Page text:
Ebola is spread from person to person. It is not transmitted through goods shipped from areas where people are infected with the disease. However, the Ebola crisis is still causing shipping delays around the world. The problem is not the goods being shipped, but the drivers and pilots transporting the goods.The Ebola outbreak in West Africa is the largest in history. Over 9,000 cases have been reported worldwide with less than a 50% survival rate. With these kind of numbers, it’s no wonder that people are taking precautions to cut down on contact with transportation professionals who come from areas where people have the virus.
The problem is that people infected with the Ebola virus do not show symptoms immediately. Ebola’s incubation period is 21 days. So, people can be contagious before they start showing major symptoms. Shipping goods around the world usually takes less than two weeks. Even cargo ships from West Africa to the United States take less than 21 days.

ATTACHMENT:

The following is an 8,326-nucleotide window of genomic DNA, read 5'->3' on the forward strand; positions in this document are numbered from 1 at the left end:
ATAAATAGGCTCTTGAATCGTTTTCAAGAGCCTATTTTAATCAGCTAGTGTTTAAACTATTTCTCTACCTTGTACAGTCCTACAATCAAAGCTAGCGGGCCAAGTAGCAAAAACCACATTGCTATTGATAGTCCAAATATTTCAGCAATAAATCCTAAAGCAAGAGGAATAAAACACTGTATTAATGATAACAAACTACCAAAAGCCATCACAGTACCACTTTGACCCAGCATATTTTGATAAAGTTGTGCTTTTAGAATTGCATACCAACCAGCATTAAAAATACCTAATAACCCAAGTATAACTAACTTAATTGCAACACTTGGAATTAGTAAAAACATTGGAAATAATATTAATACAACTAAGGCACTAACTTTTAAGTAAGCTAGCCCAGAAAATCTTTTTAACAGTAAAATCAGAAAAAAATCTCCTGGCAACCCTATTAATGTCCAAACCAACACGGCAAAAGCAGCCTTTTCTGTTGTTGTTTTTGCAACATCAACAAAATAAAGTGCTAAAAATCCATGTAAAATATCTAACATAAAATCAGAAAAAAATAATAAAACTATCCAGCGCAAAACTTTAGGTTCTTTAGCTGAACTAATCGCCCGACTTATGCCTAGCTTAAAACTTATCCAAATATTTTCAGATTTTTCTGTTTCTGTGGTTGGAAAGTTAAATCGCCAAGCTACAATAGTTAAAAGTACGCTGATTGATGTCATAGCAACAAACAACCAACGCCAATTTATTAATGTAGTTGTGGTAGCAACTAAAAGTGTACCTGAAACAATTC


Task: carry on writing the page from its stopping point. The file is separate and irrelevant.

Cargo ships typically have a medical professional onboard with basic training, such as an EMT. When serious health problems arise, they radio for medical advice. These medical professionals should know to look for the symptoms of Ebola and quarantine any possible cases. However, it’s unclear whether this is actually happening. This has lead ports around the world to conduct health screenings on all cargo passengers before ships are allowed to dock.
In the U.S., most ships are subject to mandatory health screenings. However, there are no national protocols in place on how this should be done. Guidelines from the International Chamber of Shipping and other international organizations were released in August to help ports know how to conduct screeening. However, confusion around this is causing delays. As Ebola continues to spread, more shipping delays can be expected.
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